Red Lake Nation News - Babaamaajimowinan (Telling of news in different places)

By Gene Lehmann
The Chickasaw Nation 

Chickasaw duo to stay busy with '19 arts schedule


October 17, 2018

Ben Trosper's colored pencil drawing of a male Cardinal before he put the finishing touches on it.

TISHOMINGO, Okla. – Two Edmond artists are introducing unique works to Native American art shows and festivals while planning an exhaustive 2019 festival schedule.

Brothers Jim and Ben Trosper recently concluded an award-winning effort at the Southeastern Art Show and Market (SEASAM) here. The show is sponsored by their tribe – the Chickasaw Nation – and features nationally-renowned artists affiliated with southeastern woodland tribes.

Jim Trosper's mesmerizing photography won third place honors at SEASAM, featuring worldly elements to his more recognized other-worldly shutter snaps.

Trosper's keen interest in the beauty of the Milky Way and starry nights dominated his art a few years after he received a photography degree from the University of Central Oklahoma.

Currently, his photography is showing the beauty of earth and sky.

"I wanted to push myself to improve and experiment with new techniques," Trosper said. "I feel like I have a good grasp of photography but there are always new things to learn.

"I love being able to bring a high level of professional work in many different scenarios, so I will continue to push myself, both creatively and with advanced photography technology," he added.

New Worlds

There are new objects at which to point a camera, too, and Trosper's award at SEASAM perfectly illustrates how he is honing his eye.

While on a trip to Durango, Colorado, Trosper was intrigued with a portion of snowcapped peaks in the Rocky Mountains. He saw the Milky Way ascending the night sky, looking as if it was attempting to envelop the peaks.

He snapped the photo.

"I captured this amazing scene. I am super happy with it," Trosper said with a big, friendly smile. "With the Milky Way stretched across the range, it almost looks like it was meant to be there at that exact moment in time."

Mountains are old, but they are new to Trosper.

Early in his career, a photo called "The Road" was his favorite. The 30-second timed-exposure captures a clear starry sky on a lonesome stretch of state Highway 81 near Hennessey, Oklahoma. The lights are aglow in Enid and can be seen vividly. Even wisps of the Milky Way are visible.

That was then.

Trosper's work has transcended "The Road." Now, his photographs feature grand vistas; a buffalo grazing against a magnificent night sky in the Wichita Mountains and snow-covered rocks in the numbing cold, crystal-clear waters of Lake Tahoe.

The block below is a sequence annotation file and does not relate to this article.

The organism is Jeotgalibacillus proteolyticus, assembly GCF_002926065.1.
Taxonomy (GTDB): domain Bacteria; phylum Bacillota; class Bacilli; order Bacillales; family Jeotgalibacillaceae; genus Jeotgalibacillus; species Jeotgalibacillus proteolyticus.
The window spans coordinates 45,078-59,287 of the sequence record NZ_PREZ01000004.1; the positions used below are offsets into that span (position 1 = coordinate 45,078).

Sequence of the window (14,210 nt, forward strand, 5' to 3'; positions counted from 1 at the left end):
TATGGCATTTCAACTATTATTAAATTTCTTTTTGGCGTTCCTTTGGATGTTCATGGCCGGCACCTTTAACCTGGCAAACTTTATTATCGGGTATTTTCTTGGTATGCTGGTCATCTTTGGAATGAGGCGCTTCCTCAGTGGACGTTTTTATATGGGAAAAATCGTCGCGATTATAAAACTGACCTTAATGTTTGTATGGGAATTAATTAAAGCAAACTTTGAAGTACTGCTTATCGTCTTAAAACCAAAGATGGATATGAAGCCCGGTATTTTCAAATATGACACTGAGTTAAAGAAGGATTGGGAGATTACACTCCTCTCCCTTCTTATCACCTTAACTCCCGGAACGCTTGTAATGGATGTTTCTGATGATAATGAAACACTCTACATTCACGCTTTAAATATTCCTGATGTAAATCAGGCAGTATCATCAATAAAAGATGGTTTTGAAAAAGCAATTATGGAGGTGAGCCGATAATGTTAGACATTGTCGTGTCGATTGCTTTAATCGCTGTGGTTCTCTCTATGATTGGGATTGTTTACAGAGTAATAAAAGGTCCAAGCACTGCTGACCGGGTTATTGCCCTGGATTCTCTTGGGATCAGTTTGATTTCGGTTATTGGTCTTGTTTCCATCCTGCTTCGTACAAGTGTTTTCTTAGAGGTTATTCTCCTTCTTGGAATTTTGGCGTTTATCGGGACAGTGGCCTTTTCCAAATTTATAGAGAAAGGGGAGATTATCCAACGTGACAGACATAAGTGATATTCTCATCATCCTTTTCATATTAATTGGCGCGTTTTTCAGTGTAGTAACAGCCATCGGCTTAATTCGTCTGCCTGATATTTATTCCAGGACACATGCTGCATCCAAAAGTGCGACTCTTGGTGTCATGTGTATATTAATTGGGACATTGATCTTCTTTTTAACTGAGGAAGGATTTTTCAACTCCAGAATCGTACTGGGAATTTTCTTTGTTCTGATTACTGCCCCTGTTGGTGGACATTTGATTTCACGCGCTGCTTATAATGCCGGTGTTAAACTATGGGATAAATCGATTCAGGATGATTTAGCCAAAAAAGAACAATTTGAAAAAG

"That photograph sold," Trosper said, pointing out its absence from his SEASAM display.

"The time of day I took that photo was wonderful; beautiful blues in the water, beautiful yellows in the sunset and the rocks topped with snow. It all came together for just a perfect shot."


Lately, and to their delight, Jim has been sharing festival booth space with his brother Ben, a painter.

Ben Trosper thinks large and paints big, too. His originals are mostly oversized and – for those who love animals – Trosper's efforts can fill the bill to accent a large room or office.

Buffalo, tigers, birds, elk, and other critters graced the walls surrounding half the booth space he shared with his brother at SEASAM.

Many are in black and white, but one effort surprised Ben's wife, Anna.

It isn't a painting. It is a beautiful male Cardinal completed entirely with colored pencils.

"I didn't know he used colored pencils," Anna said with a laugh. "When we were first together (it's been six years now), Ben's art was pretty much black and white. But it is evolving. When he finishes a piece using a medium I didn't even know he used, it opens new opportunities to reach art lovers."

Jim Trosper holds his Southeastern Arts Show and Market (SEASAM) award-winning photograph of the Milky Way stretched across the peaks of the Rocky Mountains near Durango, Colorado.

The Chickasaw brothers shared booth space at Red Earth, one of the nation's premier Native American art shows hosted annually in June at Oklahoma City's Cox Convention Center. They also were featured at Exhibit C, a Chickasaw Nation-owned art gallery in Oklahoma City's famed Bricktown. Both were juried into the Artesian Arts Festival, a late May art show sponsored by the Chickasaw Nation for southeastern tribal artists.

"We were active this year, but we intend to expand that in 2019. We're looking at entering many American Indian art shows and other festivals next year, including the Cherokee Art Market," Jim Trosper said.

As Ben autographed a print of his buffalo painting for a patron, Jim said contacting them is easy and the businesses they have built are ready to fill the needs of customers. To reach them, phone (405) 200-6454, or email You may also visit for more photos and contact information.


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